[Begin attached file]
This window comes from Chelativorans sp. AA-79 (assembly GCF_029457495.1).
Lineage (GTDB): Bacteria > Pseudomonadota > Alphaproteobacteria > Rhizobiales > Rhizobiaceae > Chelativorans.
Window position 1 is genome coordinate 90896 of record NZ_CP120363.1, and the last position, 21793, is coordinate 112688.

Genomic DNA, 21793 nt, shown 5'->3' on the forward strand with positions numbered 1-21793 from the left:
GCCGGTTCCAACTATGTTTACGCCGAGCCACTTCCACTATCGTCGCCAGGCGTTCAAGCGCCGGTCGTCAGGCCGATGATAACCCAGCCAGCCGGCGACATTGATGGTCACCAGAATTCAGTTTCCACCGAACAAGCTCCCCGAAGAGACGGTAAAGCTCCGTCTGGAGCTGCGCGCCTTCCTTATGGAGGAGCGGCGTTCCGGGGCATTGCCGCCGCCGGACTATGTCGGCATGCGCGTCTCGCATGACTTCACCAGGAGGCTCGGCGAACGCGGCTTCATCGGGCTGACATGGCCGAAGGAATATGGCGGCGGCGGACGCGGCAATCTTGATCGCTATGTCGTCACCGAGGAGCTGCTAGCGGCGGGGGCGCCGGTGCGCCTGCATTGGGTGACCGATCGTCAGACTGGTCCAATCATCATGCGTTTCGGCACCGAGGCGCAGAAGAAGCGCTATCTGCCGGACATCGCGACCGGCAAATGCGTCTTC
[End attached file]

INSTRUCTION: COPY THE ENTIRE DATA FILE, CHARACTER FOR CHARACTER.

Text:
This window comes from Chelativorans sp. AA-79 (assembly GCF_029457495.1).
Lineage (GTDB): Bacteria > Pseudomonadota > Alphaproteobacteria > Rhizobiales > Rhizobiaceae > Chelativorans.
Window position 1 is genome coordinate 90896 of record NZ_CP120363.1, and the last position, 21793, is coordinate 112688.

Genomic DNA, 21793 nt, shown 5'->3' on the forward strand with positions numbered 1-21793 from the left:
GCCGGTTCCAACTATGTTTACGCCGAGCCACTTCCACTATCGTCGCCAGGCGTTCAAGCGCCGGTCGTCAGGCCGATGATAACCCAGCCAGCCGGCGACATTGATGGTCACCAGAATTCAGTTTCCACCGAACAAGCTCCCCGAAGAGACGGTAAAGCTCCGTCTGGAGCTGCGCGCCTTCCTTATGGAGGAGCGGCGTTCCGGGGCATTGCCGCCGCCGGACTATGTCGGCATGCGCGTCTCGCATGACTTCACCAGGAGGCTCGGCGAACGCGGCTTCATCGGGCTGACATGGCCGAAGGAATATGGCGGCGGCGGACGCGGCAATCTTGATCGCTATGTCGTCACCGAGGAGCTGCTAGCGGCGGGGGCGCCGGTGCGCCTGCATTGGGTGACCGATCGTCAGACTGGTCCAATCATCATGCGTTTCGGCACCGAGGCGCAGAAGAAGCGCTATCTGCCGGACATCGCGACCGGCAAATGCGTCTTC